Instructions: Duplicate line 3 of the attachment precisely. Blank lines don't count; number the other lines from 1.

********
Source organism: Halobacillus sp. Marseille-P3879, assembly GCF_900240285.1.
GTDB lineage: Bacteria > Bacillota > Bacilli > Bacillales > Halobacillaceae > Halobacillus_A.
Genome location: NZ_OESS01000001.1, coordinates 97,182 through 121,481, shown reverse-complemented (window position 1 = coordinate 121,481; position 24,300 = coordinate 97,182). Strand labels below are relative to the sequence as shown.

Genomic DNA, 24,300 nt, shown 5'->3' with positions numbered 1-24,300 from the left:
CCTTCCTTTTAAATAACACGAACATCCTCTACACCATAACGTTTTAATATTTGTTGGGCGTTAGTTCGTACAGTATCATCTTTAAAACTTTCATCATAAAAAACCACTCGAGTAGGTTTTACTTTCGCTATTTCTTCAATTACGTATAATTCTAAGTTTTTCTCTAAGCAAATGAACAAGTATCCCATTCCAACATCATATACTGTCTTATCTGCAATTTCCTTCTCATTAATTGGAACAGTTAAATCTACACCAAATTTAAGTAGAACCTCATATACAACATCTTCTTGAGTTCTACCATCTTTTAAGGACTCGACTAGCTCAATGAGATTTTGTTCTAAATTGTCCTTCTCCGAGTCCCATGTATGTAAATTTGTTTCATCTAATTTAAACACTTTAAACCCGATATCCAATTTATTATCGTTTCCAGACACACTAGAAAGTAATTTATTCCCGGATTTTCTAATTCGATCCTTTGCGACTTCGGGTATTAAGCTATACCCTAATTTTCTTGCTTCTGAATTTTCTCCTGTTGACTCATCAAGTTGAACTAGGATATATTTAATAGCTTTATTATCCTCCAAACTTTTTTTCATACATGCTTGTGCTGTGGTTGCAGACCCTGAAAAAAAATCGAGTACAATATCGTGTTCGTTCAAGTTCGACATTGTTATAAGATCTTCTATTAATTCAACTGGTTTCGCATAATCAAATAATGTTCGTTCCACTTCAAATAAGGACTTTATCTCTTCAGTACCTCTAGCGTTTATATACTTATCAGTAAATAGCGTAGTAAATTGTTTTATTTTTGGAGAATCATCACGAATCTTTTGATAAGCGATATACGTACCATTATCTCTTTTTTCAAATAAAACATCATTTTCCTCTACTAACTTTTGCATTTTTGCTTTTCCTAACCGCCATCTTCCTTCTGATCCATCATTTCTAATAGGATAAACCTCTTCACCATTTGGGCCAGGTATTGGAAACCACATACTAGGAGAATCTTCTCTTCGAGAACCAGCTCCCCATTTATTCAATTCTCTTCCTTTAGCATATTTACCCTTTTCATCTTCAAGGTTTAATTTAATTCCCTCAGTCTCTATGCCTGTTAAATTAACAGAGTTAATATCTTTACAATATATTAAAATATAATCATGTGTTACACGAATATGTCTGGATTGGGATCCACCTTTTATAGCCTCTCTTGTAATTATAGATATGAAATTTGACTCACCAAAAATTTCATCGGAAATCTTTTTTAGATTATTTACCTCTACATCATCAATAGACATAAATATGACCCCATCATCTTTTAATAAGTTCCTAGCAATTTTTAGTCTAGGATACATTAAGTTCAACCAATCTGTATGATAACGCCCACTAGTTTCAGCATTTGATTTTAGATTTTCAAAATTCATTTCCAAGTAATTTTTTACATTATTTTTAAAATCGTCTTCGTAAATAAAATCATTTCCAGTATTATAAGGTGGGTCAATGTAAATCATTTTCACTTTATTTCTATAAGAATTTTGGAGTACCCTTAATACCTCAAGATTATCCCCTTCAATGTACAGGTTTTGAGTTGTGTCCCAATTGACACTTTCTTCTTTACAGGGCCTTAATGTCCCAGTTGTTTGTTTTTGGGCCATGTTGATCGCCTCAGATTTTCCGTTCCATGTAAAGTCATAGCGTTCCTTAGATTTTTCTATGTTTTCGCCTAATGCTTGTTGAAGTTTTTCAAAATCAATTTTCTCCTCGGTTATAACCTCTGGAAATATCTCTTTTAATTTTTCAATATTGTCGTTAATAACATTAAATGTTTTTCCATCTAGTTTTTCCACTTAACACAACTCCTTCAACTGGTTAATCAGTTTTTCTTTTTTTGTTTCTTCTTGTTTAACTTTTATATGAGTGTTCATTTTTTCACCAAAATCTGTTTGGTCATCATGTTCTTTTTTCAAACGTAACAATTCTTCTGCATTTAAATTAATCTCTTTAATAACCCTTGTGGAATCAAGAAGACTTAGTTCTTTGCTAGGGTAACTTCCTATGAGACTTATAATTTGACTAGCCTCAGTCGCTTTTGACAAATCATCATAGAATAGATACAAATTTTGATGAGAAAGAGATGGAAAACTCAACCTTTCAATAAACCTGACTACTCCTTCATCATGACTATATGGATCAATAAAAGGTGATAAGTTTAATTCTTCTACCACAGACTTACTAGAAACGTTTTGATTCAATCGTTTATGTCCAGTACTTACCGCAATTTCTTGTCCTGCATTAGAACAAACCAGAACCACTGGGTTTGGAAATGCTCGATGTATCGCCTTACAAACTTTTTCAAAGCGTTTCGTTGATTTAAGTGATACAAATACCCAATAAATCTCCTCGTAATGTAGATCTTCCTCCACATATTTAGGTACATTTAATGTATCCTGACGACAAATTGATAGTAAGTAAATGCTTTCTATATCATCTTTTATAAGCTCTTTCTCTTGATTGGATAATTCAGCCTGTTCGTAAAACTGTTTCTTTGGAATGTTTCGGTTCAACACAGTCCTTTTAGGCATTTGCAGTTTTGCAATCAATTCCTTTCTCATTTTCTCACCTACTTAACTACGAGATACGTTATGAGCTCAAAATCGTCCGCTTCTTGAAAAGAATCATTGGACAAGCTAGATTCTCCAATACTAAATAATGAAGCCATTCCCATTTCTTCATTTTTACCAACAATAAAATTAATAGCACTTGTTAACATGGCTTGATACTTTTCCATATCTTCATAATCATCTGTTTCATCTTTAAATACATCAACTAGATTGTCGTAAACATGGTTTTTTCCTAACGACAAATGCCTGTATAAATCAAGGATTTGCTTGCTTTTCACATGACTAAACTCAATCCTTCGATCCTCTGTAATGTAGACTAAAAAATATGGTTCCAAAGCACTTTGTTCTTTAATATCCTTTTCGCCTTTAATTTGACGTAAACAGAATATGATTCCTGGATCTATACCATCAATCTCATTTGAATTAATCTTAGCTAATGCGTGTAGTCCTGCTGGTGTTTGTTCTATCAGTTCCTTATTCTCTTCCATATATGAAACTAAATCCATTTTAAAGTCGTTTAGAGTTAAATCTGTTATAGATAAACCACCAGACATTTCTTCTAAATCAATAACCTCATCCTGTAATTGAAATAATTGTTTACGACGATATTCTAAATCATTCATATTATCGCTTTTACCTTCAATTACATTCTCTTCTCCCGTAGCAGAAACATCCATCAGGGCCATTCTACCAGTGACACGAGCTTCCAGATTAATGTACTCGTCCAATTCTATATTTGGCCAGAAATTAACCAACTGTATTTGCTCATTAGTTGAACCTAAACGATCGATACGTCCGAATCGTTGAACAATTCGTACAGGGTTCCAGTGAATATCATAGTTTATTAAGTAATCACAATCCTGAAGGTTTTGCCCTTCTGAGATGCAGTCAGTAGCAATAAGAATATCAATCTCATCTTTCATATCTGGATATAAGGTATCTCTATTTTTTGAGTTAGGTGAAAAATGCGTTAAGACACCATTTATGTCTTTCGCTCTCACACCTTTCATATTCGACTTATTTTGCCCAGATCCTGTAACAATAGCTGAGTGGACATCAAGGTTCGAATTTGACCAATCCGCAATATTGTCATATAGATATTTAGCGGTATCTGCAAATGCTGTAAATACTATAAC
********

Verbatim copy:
Genome location: NZ_OESS01000001.1, coordinates 97,182 through 121,481, shown reverse-complemented (window position 1 = coordinate 121,481; position 24,300 = coordinate 97,182). Strand labels below are relative to the sequence as shown.